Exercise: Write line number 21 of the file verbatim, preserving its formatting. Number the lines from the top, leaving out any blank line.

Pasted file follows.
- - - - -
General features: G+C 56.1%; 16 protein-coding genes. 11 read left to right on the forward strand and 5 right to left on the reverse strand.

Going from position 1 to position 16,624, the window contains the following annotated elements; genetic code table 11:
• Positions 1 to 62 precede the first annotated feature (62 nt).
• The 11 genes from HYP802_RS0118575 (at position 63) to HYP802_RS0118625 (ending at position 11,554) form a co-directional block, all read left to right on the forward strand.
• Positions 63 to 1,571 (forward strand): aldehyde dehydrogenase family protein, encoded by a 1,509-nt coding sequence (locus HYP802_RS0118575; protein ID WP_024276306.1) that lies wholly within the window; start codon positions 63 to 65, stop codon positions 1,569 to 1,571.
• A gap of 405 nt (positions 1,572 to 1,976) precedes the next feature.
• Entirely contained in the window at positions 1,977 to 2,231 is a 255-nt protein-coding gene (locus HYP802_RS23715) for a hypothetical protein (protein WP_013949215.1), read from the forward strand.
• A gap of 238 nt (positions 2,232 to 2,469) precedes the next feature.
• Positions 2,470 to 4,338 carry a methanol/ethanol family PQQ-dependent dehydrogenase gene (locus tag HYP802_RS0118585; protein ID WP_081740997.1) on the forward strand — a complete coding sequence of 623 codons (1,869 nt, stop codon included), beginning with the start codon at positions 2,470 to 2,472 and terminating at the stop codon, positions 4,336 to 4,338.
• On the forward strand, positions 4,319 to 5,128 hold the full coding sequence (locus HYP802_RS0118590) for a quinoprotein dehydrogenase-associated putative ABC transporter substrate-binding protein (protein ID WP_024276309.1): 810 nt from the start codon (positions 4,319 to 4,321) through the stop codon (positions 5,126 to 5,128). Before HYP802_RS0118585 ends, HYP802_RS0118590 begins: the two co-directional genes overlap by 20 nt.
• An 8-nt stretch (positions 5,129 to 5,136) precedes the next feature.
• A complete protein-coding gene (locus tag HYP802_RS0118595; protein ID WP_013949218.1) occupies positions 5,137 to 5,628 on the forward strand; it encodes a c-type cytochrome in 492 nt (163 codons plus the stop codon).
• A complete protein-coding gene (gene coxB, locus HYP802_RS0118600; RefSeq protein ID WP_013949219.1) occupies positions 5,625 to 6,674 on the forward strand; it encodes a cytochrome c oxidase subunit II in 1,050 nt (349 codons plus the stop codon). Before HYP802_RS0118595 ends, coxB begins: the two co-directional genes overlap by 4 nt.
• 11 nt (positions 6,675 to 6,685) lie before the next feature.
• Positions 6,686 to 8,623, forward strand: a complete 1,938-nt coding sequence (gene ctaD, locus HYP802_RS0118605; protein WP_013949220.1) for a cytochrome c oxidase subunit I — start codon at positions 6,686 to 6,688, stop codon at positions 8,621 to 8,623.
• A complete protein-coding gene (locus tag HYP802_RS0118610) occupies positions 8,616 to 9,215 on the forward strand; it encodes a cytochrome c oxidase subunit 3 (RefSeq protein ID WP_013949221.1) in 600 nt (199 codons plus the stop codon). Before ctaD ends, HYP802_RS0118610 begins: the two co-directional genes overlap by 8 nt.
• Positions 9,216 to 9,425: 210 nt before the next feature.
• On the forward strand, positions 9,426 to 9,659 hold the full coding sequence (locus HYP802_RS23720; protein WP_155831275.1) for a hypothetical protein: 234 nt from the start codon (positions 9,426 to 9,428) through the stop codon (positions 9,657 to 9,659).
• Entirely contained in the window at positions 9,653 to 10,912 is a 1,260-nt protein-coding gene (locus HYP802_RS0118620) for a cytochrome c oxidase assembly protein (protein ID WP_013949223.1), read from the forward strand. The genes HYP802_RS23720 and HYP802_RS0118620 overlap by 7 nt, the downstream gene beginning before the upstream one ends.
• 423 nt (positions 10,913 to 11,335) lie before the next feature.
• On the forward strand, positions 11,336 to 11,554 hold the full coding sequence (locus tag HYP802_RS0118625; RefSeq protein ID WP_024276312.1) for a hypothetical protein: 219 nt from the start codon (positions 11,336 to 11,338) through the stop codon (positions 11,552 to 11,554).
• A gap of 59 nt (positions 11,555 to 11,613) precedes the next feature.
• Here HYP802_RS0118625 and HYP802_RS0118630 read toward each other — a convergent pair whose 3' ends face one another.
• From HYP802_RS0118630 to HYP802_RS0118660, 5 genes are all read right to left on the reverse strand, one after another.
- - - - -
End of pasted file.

• On the forward strand, positions 11,336 to 11,554 hold the full coding sequence (locus tag HYP802_RS0118625; RefSeq protein ID WP_024276312.1) for a hypothetical protein: 219 nt from the start codon (positions 11,336 to 11,338) through the stop codon (positions 11,552 to 11,554).